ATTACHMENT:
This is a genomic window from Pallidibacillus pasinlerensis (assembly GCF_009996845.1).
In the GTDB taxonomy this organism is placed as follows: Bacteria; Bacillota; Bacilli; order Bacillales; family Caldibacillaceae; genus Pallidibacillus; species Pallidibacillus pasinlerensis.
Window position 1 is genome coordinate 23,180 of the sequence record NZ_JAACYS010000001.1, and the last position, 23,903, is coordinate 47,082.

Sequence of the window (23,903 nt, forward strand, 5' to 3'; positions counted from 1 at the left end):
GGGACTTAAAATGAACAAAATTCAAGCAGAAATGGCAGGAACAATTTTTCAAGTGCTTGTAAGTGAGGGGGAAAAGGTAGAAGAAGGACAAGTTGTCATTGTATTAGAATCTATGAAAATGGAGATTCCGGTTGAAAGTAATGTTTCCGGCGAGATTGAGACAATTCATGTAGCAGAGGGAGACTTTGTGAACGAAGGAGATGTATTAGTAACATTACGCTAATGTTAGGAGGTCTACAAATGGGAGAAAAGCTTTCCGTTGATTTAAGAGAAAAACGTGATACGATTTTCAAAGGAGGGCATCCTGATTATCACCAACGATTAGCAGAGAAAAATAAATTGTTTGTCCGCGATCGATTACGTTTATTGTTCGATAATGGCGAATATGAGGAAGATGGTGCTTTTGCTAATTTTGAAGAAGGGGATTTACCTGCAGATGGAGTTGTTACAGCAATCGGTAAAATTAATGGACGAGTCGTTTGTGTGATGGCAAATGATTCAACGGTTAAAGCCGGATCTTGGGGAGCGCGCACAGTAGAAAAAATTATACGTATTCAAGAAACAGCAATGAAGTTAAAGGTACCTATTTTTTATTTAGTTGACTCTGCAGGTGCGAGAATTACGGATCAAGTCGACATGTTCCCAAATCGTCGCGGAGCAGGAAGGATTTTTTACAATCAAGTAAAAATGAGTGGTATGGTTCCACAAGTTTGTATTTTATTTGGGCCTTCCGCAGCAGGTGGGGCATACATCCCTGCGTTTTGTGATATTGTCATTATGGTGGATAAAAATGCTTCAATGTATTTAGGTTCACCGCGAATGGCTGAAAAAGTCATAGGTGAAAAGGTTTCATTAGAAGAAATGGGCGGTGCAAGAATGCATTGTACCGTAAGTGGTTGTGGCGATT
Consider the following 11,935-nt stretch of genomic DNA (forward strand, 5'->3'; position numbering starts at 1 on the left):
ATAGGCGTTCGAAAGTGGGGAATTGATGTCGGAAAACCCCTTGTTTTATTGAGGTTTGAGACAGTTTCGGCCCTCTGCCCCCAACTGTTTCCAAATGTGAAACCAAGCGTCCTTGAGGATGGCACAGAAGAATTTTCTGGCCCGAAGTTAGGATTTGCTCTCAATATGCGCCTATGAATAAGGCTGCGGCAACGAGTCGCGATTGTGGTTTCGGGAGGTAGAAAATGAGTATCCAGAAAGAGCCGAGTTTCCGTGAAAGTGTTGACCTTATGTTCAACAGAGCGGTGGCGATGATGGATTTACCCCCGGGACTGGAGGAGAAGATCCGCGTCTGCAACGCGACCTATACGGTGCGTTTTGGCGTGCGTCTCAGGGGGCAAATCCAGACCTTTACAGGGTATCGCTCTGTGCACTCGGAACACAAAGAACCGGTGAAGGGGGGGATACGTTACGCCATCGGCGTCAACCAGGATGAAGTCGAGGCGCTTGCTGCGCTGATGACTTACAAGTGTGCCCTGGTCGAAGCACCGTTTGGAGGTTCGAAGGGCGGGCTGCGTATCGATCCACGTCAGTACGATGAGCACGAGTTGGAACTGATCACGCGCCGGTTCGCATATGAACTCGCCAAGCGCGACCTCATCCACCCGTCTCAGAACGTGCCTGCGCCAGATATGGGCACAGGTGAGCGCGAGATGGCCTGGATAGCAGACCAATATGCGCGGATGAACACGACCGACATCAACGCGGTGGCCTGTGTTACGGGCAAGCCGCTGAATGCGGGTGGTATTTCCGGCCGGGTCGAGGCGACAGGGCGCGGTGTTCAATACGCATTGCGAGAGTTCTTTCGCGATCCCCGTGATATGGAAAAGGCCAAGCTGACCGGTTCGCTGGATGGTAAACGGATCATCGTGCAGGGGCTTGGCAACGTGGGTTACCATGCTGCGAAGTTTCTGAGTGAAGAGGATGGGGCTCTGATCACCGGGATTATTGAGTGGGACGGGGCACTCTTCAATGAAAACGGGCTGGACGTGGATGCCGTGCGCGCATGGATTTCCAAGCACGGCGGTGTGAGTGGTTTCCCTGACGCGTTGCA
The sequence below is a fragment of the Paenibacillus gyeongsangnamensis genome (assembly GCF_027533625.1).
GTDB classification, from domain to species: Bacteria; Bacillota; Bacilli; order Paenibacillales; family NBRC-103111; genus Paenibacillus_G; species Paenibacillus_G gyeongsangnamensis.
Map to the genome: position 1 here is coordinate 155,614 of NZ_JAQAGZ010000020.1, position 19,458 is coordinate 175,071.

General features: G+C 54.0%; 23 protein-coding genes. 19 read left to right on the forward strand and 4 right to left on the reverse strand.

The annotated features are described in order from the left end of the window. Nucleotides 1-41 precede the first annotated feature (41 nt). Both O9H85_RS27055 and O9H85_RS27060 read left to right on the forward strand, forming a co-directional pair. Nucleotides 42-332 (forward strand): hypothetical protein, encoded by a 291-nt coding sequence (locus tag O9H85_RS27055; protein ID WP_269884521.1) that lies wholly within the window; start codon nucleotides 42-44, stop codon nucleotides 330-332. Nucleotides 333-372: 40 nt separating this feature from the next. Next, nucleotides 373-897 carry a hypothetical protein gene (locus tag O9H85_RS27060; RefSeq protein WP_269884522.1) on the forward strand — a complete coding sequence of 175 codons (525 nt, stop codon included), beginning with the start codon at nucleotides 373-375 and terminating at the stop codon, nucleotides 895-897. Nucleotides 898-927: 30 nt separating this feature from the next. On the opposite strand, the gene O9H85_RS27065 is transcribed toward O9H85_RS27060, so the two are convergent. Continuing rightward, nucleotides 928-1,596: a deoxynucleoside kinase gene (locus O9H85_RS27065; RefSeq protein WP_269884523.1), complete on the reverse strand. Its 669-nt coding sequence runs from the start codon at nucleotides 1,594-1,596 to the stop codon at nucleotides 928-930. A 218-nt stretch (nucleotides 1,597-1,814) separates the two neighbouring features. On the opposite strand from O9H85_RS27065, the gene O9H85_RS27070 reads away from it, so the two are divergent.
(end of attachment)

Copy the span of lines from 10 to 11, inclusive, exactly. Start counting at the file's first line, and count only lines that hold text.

Map to the genome: position 1 here is coordinate 155,614 of NZ_JAQAGZ010000020.1, position 19,458 is coordinate 175,071.

General features: G+C 54.0%; 23 protein-coding genes. 19 read left to right on the forward strand and 4 right to left on the reverse strand.